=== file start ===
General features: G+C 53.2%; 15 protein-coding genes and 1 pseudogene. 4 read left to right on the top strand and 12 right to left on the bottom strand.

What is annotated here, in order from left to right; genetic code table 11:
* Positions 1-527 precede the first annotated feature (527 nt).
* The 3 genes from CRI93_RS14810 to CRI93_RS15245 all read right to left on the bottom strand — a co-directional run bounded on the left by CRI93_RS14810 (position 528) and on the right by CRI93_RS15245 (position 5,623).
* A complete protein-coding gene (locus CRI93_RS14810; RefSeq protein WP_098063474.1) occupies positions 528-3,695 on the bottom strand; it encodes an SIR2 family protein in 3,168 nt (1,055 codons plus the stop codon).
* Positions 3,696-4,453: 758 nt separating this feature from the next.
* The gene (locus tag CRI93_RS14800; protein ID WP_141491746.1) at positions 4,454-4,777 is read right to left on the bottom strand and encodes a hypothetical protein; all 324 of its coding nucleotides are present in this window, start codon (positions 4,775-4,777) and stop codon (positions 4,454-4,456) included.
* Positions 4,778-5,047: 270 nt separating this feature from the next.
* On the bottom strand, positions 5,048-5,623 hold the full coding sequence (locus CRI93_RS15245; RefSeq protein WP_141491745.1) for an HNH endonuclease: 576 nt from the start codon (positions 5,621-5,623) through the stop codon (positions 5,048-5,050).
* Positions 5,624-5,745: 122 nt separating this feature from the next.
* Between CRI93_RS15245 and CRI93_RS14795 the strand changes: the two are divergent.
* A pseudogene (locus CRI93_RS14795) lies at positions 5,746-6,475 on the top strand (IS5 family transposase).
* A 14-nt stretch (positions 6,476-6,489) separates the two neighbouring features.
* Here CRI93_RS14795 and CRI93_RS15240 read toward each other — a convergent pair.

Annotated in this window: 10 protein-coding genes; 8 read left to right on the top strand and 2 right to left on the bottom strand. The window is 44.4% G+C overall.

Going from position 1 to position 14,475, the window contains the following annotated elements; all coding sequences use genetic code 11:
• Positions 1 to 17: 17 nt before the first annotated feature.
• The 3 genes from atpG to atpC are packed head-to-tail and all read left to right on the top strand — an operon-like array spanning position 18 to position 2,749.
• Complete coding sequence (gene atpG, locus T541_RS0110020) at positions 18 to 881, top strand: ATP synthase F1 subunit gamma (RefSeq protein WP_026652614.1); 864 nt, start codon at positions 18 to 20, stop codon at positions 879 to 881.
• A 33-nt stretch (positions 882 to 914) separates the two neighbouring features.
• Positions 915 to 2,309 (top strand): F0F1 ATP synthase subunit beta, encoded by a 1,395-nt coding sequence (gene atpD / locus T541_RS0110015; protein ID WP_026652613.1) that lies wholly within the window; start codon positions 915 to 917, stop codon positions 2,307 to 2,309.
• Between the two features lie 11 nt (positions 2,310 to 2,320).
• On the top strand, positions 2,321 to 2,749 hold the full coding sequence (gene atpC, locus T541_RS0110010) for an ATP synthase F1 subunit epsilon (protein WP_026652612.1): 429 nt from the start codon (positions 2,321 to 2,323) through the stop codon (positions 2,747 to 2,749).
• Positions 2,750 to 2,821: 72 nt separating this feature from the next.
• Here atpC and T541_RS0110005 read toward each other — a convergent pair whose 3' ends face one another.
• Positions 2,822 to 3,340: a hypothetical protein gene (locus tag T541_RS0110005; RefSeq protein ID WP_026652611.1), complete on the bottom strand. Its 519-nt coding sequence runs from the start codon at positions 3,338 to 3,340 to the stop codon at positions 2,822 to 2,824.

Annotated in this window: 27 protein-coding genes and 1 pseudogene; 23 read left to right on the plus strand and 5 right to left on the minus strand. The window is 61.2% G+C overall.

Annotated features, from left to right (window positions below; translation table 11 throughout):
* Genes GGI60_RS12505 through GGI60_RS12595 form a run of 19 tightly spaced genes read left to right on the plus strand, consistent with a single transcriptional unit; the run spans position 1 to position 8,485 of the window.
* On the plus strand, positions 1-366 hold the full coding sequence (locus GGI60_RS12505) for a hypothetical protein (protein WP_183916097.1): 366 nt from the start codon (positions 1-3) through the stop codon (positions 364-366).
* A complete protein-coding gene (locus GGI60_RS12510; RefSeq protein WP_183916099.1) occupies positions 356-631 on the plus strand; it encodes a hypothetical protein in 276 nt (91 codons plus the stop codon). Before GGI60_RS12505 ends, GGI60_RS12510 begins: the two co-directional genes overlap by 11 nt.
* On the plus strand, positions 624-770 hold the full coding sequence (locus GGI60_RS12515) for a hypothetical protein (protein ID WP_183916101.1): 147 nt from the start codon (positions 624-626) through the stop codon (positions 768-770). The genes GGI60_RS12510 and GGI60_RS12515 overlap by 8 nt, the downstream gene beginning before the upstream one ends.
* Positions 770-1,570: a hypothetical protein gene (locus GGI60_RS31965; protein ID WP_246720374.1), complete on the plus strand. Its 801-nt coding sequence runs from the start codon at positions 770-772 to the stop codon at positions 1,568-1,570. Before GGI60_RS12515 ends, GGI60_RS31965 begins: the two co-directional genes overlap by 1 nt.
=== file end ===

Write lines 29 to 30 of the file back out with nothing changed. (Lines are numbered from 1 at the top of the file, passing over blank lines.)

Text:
* Genes GGI60_RS12505 through GGI60_RS12595 form a run of 19 tightly spaced genes read left to right on the plus strand, consistent with a single transcriptional unit; the run spans position 1 to position 8,485 of the window.
* On the plus strand, positions 1-366 hold the full coding sequence (locus GGI60_RS12505) for a hypothetical protein (protein WP_183916097.1): 366 nt from the start codon (positions 1-3) through the stop codon (positions 364-366).